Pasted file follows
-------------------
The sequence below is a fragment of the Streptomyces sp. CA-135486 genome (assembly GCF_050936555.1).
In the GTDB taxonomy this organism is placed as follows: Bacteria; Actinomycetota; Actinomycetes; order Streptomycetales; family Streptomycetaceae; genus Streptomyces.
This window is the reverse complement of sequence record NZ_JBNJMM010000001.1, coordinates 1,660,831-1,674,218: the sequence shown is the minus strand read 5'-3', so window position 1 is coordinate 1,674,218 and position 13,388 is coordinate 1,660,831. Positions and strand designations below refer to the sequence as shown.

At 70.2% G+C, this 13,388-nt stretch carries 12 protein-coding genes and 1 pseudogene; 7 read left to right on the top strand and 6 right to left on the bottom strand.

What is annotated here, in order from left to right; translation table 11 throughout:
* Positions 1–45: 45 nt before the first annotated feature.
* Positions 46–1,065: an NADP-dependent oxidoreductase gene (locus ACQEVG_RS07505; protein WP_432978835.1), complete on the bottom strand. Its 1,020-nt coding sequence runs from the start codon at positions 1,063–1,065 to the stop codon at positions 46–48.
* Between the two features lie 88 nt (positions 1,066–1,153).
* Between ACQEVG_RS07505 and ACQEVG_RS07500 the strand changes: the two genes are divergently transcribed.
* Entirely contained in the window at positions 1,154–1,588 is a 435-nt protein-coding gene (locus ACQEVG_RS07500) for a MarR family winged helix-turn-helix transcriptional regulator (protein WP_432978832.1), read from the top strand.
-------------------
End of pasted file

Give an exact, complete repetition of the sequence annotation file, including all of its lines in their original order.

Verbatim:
The sequence below is a fragment of the Streptomyces sp. CA-135486 genome (assembly GCF_050936555.1).
In the GTDB taxonomy this organism is placed as follows: Bacteria; Actinomycetota; Actinomycetes; order Streptomycetales; family Streptomycetaceae; genus Streptomyces.
This window is the reverse complement of sequence record NZ_JBNJMM010000001.1, coordinates 1,660,831-1,674,218: the sequence shown is the minus strand read 5'-3', so window position 1 is coordinate 1,674,218 and position 13,388 is coordinate 1,660,831. Positions and strand designations below refer to the sequence as shown.

At 70.2% G+C, this 13,388-nt stretch carries 12 protein-coding genes and 1 pseudogene; 7 read left to right on the top strand and 6 right to left on the bottom strand.

What is annotated here, in order from left to right; translation table 11 throughout:
* Positions 1–45: 45 nt before the first annotated feature.
* Positions 46–1,065: an NADP-dependent oxidoreductase gene (locus ACQEVG_RS07505; protein WP_432978835.1), complete on the bottom strand. Its 1,020-nt coding sequence runs from the start codon at positions 1,063–1,065 to the stop codon at positions 46–48.
* Between the two features lie 88 nt (positions 1,066–1,153).
* Between ACQEVG_RS07505 and ACQEVG_RS07500 the strand changes: the two genes are divergently transcribed.
* Entirely contained in the window at positions 1,154–1,588 is a 435-nt protein-coding gene (locus ACQEVG_RS07500) for a MarR family winged helix-turn-helix transcriptional regulator (protein WP_432978832.1), read from the top strand.